Anonymous
Anonymous asked in Science & MathematicsMathematics · 9 years ago

Find the exact values of sin(u/2), cos (u/2), tan (u/2) using the half angle formulas?

cos u= 3/5, 0<u<pi/2

3 Answers

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  • Best Answer

    sin(u / 2) = sqrt( (1 - cos(u)) / 2)

    cos(u / 2) = sqrt( (1 + cos(u)) / 2)

    tan(u / 2) = sin(u/2) / cos(u/2) = sqrt( (1 - cos(u)) / (1 + cos(u)) )

    cos(u) = 3/5, and we're in Q1, which means that sin(u/2), cos(u/2) and tan(u/2) will be positive:

    sqrt( (1 + 3/5) / 2) =

    sqrt( (8/5) / 2) =

    sqrt( 4/5 ) =

    2 / sqrt(5) =

    2 * sqrt(5) / 5

    sin(u/2) = 2 * sqrt(5) / 5

    sqrt( (1 - 3/5) / 2) =

    sqrt( (2/5) / 2 ) =

    sqrt(1/5) =

    sqrt(5) / 5

    cos(u/2) = sqrt(5) / 5

    2 * sqrt(5) / 5 / (sqrt(5) / 5) =

    2

    tan(u/2) = 2

  • 9 years ago

    It's important to note that 0<u/2<pi/4, so u/2 is in the first quadrant, so all of its trig functions are positive.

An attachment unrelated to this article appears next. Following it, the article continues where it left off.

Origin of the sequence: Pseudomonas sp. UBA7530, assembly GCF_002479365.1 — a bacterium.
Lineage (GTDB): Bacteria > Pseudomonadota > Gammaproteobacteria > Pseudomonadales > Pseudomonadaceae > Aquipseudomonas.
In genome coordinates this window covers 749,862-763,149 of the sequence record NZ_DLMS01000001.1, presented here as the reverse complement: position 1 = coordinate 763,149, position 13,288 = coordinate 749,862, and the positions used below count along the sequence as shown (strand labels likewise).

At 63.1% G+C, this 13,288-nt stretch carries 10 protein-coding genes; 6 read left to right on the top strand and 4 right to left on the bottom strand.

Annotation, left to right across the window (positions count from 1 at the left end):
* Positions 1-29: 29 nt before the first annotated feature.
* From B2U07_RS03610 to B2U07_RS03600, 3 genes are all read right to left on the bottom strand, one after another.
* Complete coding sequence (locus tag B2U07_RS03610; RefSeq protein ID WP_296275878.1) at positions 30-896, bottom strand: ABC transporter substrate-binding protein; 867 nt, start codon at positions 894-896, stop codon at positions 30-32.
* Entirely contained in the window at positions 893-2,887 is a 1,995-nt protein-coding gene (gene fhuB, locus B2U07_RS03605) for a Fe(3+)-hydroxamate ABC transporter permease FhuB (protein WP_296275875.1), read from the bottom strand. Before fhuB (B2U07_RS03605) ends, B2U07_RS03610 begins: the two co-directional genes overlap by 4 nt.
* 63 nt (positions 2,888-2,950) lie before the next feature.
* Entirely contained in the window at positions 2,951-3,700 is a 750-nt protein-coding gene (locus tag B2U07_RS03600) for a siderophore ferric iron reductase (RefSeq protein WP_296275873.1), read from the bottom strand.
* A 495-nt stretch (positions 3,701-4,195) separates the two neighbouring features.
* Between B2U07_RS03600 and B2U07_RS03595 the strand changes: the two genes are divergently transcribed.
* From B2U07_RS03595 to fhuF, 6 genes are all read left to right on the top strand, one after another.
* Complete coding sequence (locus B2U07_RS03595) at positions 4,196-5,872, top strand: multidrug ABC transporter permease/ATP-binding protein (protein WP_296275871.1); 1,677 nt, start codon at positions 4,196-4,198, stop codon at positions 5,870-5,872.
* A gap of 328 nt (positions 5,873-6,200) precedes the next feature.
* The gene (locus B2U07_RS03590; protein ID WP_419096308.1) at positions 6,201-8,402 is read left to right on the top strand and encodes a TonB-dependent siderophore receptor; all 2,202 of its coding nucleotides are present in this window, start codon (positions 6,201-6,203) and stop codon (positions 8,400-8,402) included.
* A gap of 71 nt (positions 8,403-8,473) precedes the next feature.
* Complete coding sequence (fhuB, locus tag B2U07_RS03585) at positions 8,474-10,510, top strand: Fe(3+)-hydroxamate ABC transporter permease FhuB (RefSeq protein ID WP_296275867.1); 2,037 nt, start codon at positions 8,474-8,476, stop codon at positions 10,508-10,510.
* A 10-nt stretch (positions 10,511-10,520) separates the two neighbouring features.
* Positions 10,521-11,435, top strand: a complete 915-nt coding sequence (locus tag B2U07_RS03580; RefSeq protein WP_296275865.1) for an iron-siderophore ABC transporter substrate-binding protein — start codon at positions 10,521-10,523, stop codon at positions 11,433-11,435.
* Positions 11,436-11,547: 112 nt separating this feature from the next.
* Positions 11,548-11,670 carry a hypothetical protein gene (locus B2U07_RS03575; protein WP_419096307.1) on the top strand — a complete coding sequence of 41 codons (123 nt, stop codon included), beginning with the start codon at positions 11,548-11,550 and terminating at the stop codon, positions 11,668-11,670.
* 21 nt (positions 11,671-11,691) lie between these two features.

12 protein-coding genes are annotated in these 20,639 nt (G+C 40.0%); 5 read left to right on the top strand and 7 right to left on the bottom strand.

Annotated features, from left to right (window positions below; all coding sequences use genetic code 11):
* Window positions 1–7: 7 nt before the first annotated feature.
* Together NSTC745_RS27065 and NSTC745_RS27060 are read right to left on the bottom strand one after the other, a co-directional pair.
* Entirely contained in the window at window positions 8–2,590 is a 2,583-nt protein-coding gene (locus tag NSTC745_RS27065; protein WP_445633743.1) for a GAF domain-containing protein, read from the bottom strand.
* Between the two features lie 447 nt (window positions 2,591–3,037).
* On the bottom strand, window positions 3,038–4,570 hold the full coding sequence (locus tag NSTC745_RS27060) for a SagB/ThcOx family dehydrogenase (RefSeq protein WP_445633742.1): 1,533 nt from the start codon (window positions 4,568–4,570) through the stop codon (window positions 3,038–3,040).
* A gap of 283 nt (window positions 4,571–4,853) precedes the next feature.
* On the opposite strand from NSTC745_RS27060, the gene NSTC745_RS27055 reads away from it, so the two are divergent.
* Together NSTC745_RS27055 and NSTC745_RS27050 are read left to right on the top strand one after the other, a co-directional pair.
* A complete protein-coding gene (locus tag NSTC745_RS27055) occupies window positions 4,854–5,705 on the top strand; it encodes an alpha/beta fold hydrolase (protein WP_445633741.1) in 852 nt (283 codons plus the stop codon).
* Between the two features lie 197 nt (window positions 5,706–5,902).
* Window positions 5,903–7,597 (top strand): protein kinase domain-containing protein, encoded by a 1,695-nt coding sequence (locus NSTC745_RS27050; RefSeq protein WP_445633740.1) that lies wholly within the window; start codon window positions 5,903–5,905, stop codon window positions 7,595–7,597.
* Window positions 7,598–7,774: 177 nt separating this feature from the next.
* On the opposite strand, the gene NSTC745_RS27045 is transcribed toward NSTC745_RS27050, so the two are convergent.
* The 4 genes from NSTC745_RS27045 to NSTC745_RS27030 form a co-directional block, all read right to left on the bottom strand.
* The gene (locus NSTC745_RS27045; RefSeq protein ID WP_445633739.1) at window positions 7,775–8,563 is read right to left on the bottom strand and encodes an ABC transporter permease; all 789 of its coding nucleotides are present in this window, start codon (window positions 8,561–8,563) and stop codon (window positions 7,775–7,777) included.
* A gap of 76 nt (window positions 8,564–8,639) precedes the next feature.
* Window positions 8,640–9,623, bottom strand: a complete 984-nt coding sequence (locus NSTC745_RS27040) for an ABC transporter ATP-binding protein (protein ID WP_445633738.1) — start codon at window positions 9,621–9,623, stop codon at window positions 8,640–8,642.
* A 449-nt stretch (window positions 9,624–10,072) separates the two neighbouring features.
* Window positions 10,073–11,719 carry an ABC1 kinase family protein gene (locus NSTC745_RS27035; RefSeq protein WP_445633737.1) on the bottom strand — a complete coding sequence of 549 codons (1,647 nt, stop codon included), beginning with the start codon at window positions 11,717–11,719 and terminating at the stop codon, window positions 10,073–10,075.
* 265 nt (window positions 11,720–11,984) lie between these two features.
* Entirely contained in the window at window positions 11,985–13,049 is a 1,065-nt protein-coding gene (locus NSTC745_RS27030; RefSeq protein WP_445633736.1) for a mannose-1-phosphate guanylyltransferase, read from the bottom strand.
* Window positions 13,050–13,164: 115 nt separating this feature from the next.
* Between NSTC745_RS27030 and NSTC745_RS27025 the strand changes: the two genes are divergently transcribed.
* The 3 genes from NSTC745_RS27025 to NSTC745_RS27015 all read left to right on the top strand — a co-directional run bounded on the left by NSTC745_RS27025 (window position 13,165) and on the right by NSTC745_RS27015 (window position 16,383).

Now, draw u in standard position, with 3=x and 5=hypotenuse of a triangle, and find y=4 by the Pythagorean Theorem (noting y>0 from the picture). Actually this is not necessary here because the half-angle formulas can all use cosine of u, which you already have.

    sin(u/2)=sqrt((1-cos u)/2)

    =sqrt((2/5)/2)

    =sqrt(1/5)

    =1/sqrt(5).

    cos(u/2)=sqrt((1+cos u)/2)

    =sqrt((8/5)/2)

    =sqrt(4/5)

    =2/sqrt(5).

    The tangent is the ratio of these, or tan(u/2)=1/2, but you can also get it from

    tan(u/2)=(1-cos u)/(sin u)

    =(1-3/5)/(4/5)

    =(2/5)/(4/5)

    =2/4

    =1/2.

    I used my triangle drawing there, so if the question asked only about the tangent, I would have drawn the triangle, but since it asked about sine and cosine of u/2 first, tan(u/2) would follow.

    --MD

  • 3 years ago

    cos(u)=3/5 as a results of fact: cos^2(x)=(a million/2)+(a million/2)cos(2x) enable x=u/2, leaving: cos^2(u/2)=(a million/2)+(a million/2)cos(u) and because you comprehend that cos(u)=3/5, you have: cos^2(u/2)=(a million/2)+(a million/2)(3/5) think of you have the rest from right here?

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